“For advanced use cases, we should definitely guide users towards Karaf, but for a set of basic things, just using Tomcat and simple WARs may be the simplest thing that works for them!”
“To build the added value I’ve been talking about, we don’t really need the NMR imho.  I’m convinced we can do it directly on top of camel without the need for another layer, mostly using Camel interceptors.   That way, OSGi is not really needed anymore, though it’s still the best way to deploy Camel routes  using Karaf and would remain the main and standlone ServiceMix distribution.”
“Providing a way to easily deploy Activiti would definitely be a good thing. I don’t think it should part of the default distribution, as I’d like to keep it as light as possible though.”
Here is my personal summary: 
  1. ServiceMix 5 will primarily focus on Camel.
  2. JBI is finally dead.
  3. Karaf and OSGi will represent the primary runtime.
  4. Tomcat will act as an alternative container.
  5. Activiti will not be integrated.


If you develop for ServiceMix 4 today, focus on OSGi and Camel instead of  JBI and ServixMix features since those are the stable parts of ServiceMix.
If you have ServiceMix 3 and JBI solutions in place think about migration towards Karaf and Camel. If you plan to integrate Activiti, make sure the required functionality is not already covered by Camel to avoid unnecessary complexity (see blog post Combining Activiti and Camel).

Combining Activiti and Camel?

It seems that that ServiceMix/Camel and Activiti are growing together as you can read in the blog post Supersize Activiti with Mule ESB and Apache Camel and Deploy Activiti as OSGi Bundles

Activiti has its roots in business process management, whereas Camel comes from the area of enterprise integration. Both allow to describe and automate processes. Activiti uses BPMN, a graphical modeling language with an XML representation for persistence and execution. Camel uses a textual DSL which can also be expressed in XML. Grahpical modeling is also possible with the Fuse IDE.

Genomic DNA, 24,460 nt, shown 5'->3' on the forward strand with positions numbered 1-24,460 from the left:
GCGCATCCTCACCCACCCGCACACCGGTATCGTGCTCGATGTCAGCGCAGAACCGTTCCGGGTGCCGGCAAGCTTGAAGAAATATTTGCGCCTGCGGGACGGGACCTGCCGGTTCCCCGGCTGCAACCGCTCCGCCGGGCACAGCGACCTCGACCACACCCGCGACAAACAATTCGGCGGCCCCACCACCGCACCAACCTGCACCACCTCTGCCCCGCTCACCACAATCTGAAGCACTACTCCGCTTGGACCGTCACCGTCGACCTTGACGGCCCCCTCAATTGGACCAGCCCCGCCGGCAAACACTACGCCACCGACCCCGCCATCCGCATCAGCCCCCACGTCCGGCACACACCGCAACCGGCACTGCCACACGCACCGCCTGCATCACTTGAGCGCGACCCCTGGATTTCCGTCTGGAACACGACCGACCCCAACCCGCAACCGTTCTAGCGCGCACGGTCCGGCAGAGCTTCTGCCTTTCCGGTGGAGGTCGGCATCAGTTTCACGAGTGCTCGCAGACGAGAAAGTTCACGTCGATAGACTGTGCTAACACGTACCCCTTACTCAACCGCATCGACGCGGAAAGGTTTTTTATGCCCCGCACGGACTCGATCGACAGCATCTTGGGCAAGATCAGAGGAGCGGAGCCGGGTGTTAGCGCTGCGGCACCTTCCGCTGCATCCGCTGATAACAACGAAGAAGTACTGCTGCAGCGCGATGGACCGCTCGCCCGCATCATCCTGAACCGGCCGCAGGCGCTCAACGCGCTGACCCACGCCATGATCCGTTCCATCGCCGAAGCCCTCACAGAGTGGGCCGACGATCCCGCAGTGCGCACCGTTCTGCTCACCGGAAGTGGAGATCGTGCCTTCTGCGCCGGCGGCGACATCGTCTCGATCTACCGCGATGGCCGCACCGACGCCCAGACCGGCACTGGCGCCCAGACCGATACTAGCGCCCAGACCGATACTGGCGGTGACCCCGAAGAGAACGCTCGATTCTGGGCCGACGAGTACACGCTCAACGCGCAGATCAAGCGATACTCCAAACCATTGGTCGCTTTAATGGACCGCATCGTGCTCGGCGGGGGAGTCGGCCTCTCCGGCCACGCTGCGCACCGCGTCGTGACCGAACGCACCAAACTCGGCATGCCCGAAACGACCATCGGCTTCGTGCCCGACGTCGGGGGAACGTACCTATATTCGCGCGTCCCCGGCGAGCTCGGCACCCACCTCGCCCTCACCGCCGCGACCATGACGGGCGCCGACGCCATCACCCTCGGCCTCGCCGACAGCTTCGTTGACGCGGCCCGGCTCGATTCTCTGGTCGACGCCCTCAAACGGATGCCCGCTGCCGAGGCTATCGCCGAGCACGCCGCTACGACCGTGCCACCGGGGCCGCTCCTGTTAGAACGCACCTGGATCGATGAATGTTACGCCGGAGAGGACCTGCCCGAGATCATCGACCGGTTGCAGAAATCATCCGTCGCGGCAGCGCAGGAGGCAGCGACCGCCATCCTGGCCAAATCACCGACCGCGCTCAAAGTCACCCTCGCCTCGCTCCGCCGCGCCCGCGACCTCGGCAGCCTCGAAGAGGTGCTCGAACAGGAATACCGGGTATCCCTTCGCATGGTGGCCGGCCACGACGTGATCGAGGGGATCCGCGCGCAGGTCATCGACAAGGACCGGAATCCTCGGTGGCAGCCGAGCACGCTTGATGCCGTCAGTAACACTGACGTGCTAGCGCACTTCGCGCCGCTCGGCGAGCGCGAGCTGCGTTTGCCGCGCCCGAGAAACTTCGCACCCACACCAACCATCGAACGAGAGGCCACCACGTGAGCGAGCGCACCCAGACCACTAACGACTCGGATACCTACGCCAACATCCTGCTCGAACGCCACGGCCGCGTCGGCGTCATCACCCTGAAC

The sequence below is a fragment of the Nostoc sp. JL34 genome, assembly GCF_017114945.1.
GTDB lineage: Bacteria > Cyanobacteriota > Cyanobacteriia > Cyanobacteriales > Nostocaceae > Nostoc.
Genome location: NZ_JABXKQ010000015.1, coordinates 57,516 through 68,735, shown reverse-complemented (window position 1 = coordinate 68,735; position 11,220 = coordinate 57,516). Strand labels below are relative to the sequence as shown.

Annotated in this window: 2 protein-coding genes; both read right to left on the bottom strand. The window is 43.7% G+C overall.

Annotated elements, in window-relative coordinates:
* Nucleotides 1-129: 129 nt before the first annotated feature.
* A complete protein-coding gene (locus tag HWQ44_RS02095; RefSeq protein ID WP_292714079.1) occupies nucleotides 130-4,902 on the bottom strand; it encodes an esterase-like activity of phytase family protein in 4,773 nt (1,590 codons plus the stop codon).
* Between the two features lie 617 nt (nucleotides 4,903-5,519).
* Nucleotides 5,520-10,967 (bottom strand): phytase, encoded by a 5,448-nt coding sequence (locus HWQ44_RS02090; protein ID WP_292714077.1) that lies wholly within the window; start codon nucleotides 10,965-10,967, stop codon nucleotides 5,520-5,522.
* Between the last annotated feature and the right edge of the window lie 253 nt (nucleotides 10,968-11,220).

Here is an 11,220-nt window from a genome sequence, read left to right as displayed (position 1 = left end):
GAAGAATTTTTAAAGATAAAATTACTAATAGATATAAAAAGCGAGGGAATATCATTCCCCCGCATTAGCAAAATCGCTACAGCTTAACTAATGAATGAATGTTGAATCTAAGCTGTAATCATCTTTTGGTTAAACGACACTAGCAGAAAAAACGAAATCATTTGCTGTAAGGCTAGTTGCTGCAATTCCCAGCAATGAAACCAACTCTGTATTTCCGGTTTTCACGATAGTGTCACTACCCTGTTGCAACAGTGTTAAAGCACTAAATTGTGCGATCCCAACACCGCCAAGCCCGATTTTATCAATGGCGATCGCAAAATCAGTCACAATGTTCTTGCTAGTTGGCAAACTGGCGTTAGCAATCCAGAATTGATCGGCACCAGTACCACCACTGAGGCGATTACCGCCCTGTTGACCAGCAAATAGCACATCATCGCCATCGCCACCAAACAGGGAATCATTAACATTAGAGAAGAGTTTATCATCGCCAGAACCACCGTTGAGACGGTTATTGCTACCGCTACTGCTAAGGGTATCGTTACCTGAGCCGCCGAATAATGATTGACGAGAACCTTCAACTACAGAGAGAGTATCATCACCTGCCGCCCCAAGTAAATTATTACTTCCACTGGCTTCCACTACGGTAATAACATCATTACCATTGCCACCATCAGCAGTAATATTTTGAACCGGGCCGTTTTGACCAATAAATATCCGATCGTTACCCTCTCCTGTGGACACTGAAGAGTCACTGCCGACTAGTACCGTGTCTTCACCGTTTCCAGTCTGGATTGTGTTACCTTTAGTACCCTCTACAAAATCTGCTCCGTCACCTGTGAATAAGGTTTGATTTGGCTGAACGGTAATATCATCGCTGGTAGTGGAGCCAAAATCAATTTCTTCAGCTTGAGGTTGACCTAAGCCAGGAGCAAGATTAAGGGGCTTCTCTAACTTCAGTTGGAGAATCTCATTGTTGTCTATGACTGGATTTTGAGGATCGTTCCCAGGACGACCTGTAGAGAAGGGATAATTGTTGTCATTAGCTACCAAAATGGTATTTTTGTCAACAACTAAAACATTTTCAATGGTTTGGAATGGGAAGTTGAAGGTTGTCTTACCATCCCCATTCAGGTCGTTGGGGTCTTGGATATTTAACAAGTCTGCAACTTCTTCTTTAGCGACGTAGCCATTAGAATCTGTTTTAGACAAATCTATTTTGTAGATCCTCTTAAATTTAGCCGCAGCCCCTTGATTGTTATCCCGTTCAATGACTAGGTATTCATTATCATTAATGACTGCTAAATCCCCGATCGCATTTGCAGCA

BPMN example:

BPMN process
BPMN process

The BPMN XML representation is not intended to be written directly and can be hard to read.

Camel example:



Basically both examples are identical. The Camel example is more explicit and shows more technical details which are hidden in the BPMN example.

Especially non technical users tend to think that a graphical process notation is easier to understand because it looks better. It might be true for simple processes like the one above. But for more complex processes textual DSLs are often easier to write and understand.

Activiti and Camel overlap in many areas. Does it make sense to use them side by side anyway? I think yes, because neither Activiti nor Camel is complete in terms of features required by a fully featured SOA/BPM runtime. Actually they complement each other very well in some areas.

Unique features added by Camel:

  • Connectivity / Adaptors to connect to external systems using a variety of different protocols 
  • Predefined EIP patterns for message routing

Unique features added by Activiti:

  • Support for long running stateful processes
  • Human workflow integration

In order to avoid unnecessary complexity it helps to recall the difference between mediation- and business processes which I descibed in my blog post from 2006.

For mediation processes Camel is appropriate in most cases, even long running processes can be executed as long as they are stateless. But if you need long running stateful processes and human interaction Activiti is an interesting option. 

Both Camel and Activiti processes can be modeled using prescriptive and analytical BPMN. The software designer has the responsibility to decide which technology is appropriate for implementing the process. If this is not done right you will end up with unnecessary complexity, limited agility and maintainability.

It would be ideal to have an Open Source SOA/BPM Platform that enables end to end process automation without technology boundaries. As long as this is not available, combining Activiti and Camel is an interesting option. Proper solution design and differentiation of process types is key to create sustainable solutions.